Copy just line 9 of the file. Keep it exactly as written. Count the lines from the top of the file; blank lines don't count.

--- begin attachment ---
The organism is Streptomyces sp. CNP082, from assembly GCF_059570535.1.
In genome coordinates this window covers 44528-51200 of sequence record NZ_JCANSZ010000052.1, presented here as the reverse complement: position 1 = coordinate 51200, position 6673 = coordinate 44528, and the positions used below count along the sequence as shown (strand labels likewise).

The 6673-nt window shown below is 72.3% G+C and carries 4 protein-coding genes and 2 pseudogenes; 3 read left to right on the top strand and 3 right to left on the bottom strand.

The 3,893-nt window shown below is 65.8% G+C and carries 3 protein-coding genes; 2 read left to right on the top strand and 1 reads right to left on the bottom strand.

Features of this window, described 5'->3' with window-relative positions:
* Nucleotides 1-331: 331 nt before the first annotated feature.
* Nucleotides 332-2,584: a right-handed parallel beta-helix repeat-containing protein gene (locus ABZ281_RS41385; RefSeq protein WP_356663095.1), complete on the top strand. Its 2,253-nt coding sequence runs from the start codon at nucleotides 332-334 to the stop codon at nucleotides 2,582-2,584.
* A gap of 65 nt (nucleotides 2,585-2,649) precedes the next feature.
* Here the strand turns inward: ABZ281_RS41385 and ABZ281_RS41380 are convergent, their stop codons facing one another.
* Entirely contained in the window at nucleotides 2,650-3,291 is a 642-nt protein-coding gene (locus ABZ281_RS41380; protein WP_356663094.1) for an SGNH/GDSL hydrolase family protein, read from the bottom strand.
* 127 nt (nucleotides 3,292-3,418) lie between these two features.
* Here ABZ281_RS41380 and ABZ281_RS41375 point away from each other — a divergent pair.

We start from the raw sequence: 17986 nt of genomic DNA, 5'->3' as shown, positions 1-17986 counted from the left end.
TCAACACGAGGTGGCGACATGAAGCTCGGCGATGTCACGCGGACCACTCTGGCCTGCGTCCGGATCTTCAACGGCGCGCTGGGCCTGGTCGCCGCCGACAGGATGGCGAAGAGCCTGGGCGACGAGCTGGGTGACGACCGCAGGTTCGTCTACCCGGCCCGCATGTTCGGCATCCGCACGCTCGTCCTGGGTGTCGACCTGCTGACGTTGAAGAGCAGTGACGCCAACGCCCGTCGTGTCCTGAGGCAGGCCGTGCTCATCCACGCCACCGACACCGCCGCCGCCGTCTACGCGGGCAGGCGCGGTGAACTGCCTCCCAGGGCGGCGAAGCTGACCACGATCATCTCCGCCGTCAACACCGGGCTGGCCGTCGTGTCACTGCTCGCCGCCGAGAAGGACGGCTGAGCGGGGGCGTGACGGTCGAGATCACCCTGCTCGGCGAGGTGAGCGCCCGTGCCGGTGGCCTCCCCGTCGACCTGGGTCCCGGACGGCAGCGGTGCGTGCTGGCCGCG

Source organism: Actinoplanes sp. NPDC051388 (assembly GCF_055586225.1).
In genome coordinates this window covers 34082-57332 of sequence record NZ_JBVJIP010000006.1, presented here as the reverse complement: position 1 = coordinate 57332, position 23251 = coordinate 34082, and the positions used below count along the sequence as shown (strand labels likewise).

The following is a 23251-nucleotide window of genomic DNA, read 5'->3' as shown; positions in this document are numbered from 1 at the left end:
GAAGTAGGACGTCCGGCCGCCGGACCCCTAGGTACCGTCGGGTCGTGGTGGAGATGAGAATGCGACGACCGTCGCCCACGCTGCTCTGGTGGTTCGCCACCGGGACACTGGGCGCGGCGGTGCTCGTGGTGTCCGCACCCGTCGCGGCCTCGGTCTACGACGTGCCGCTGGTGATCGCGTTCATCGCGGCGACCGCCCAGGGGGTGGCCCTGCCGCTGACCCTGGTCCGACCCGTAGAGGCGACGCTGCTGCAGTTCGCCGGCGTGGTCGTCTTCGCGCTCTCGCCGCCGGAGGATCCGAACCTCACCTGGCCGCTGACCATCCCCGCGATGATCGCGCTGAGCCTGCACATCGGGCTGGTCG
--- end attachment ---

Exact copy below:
* Here the strand turns inward: ABZ281_RS41385 and ABZ281_RS41380 are convergent, their stop codons facing one another.